We have written previously about California’s new statute, referred to as AB 5, which codifies and expands the “ABC test” for independent contractors set forth in Dynamex Operations West, Inc. v. Superior Court.

A California ballot initiative that would remove ride-share and delivery drivers from application of the “ABC test” is already underway.

And the California Trucking Association has filed suit challenging the statute.

Now, other organizations have challenged the statute. Specifically, organizations representing freelance writers and photographers have done so, challenging the provision that prevents an individual from submitting more than 35 pieces to a publication per year unless it employs him or her. Cal. Labor Code § 2750.3(c)(2)(B)(ix) and (x). They also challenge the provision that excludes video recording from the still photography and photojournalism exemption. Cal. Labor Code § 2750.3(c)(2)(B)(ix).

In the lawsuit known as American Society of Journalists and Authors, Inc., et al. v. Xavier Becerra, the American Society of Journalists and Authors (“ASJA”) and the National Press Photographers Association (“NPPA”) contend that provisions of AB 5 pertaining to writers and photographers unconstitutionally restrict free speech and the media. They contend that limiting the number of submissions a journalist can write for a single publication is unconstitutional because the same restrictions are not placed on similar professions, such as marketers, graphic designers and fine artists.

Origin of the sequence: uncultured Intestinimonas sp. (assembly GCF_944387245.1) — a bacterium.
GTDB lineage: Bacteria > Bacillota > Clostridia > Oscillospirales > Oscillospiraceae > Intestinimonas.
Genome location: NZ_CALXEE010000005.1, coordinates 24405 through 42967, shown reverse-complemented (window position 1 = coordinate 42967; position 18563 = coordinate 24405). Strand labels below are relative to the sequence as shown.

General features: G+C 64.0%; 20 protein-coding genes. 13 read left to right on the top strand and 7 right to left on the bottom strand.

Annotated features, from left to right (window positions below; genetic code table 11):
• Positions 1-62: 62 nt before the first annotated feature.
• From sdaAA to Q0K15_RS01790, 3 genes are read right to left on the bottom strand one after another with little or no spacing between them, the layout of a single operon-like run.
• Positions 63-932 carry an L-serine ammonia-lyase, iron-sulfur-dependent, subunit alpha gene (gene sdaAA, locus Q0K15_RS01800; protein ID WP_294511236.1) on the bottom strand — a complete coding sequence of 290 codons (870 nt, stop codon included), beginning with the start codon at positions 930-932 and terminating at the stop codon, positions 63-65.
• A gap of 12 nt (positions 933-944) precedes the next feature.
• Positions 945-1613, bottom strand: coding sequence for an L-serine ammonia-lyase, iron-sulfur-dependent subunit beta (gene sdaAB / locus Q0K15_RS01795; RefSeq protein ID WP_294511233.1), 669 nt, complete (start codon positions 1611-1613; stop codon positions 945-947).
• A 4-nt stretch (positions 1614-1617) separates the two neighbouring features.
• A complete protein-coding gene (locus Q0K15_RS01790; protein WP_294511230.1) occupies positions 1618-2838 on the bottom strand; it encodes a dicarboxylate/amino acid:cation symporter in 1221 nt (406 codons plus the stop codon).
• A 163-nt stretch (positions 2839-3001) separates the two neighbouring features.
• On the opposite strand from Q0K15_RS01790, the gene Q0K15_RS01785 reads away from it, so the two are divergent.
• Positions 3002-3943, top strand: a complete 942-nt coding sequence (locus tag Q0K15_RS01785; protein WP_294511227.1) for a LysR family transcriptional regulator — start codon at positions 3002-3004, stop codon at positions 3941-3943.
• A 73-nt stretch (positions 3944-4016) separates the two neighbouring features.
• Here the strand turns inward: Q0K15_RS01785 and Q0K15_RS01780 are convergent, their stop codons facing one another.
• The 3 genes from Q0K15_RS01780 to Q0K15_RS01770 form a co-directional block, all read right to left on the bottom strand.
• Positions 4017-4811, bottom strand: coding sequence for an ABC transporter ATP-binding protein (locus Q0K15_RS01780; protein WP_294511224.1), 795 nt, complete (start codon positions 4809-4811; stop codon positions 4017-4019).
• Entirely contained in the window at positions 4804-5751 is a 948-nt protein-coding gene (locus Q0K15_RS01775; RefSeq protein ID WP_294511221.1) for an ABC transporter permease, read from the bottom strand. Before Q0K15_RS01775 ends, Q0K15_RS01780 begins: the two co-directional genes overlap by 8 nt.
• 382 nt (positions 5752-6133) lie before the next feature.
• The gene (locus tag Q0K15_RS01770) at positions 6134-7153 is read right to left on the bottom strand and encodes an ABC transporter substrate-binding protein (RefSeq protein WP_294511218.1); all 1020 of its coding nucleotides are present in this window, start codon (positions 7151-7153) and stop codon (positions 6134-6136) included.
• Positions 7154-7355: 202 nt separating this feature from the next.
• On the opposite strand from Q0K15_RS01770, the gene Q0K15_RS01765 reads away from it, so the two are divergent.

ASJA and NPPA allege that AB 5 harms their members by singling out freelance journalists for unique and significant burdens. By classifying their members as employees, AB 5 adds tax and insurance costs to the client-turned-employer, resulting in lost job opportunities, strips freelancers of their ownership of the copyright of their work, which they typically retain while licensing work to clients, and robs them of the flexibility and control over workload that they enjoy as freelancers.

ASJA and NPPA claim that the provisions of AB 5 that pertain to the 35-submission cap and the video recording exclusion to the exemption violate the Equal Protection Clause of the Fourteenth Amendment. By exempting marketers, graphic designers, grant writers, and fine artists from AB 5 while limiting photographers, photojournalists, freelance writers and editors to 35 content submissions per publisher per year, they contend AB 5 creates an irrational and arbitrary distinction among speaking professionals. They also contend that the provision excluding video recording from the still photography and photojournalism exemption creates an arbitrary distinction between similarly situated professions by allowing marketers, graphic designers, grant writers, and fine artists to record video as independent contractors, while requiring photographers and photojournalists who record video to be hired as employees.

Additionally, ASJA and NPPA contend that the 35-submission cap and video recording exclusion provisions violate their members’ First Amendment rights because the application of these provisions is based on the content of speech. If the speech constitutes marketing or graphic design, the 35-submission cap applies, but if the speech constitutes journalism or photography, it does not. Similarly, if the speech is in the form of video that is deemed fine art, the exemption applies, but if the speech is in the form of video that communicates news, the exemption does not.

The pending lawsuits and anticipated ballot initiative challenging AB 5 suggest that it could be some time before the law is settled on a statute that appears to have been hastily passed.  We will continue to monitor developments on this law. In the meantime, the law remains scheduled to go into effect in little more than a week, and companies that do business in California with persons previously considered independent contractors are running out of time to determine if and how to change these relationships.

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